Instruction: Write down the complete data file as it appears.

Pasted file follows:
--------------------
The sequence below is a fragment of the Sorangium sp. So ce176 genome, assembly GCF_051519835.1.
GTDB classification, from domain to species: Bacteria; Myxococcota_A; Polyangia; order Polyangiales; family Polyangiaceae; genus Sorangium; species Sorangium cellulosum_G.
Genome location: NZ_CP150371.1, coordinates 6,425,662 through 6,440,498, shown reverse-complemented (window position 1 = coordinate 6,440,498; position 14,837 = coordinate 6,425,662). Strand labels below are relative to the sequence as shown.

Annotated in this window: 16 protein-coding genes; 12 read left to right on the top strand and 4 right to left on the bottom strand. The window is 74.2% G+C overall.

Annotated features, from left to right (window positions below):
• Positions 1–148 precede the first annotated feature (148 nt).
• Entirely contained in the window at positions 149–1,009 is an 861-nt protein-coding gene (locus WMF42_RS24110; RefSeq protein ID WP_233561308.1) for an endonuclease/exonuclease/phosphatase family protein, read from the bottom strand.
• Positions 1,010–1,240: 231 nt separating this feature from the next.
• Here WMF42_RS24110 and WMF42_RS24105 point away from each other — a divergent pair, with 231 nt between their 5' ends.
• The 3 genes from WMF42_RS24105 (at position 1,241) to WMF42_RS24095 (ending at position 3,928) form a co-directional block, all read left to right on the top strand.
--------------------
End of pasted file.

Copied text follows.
The sequence below is a fragment of the Sorangium sp. So ce176 genome, assembly GCF_051519835.1.
GTDB classification, from domain to species: Bacteria; Myxococcota_A; Polyangia; order Polyangiales; family Polyangiaceae; genus Sorangium; species Sorangium cellulosum_G.
Genome location: NZ_CP150371.1, coordinates 6,425,662 through 6,440,498, shown reverse-complemented (window position 1 = coordinate 6,440,498; position 14,837 = coordinate 6,425,662). Strand labels below are relative to the sequence as shown.

Annotated in this window: 16 protein-coding genes; 12 read left to right on the top strand and 4 right to left on the bottom strand. The window is 74.2% G+C overall.

Annotated features, from left to right (window positions below):
• Positions 1–148 precede the first annotated feature (148 nt).
• Entirely contained in the window at positions 149–1,009 is an 861-nt protein-coding gene (locus WMF42_RS24110; RefSeq protein ID WP_233561308.1) for an endonuclease/exonuclease/phosphatase family protein, read from the bottom strand.
• Positions 1,010–1,240: 231 nt separating this feature from the next.
• Here WMF42_RS24110 and WMF42_RS24105 point away from each other — a divergent pair, with 231 nt between their 5' ends.
• The 3 genes from WMF42_RS24105 (at position 1,241) to WMF42_RS24095 (ending at position 3,928) form a co-directional block, all read left to right on the top strand.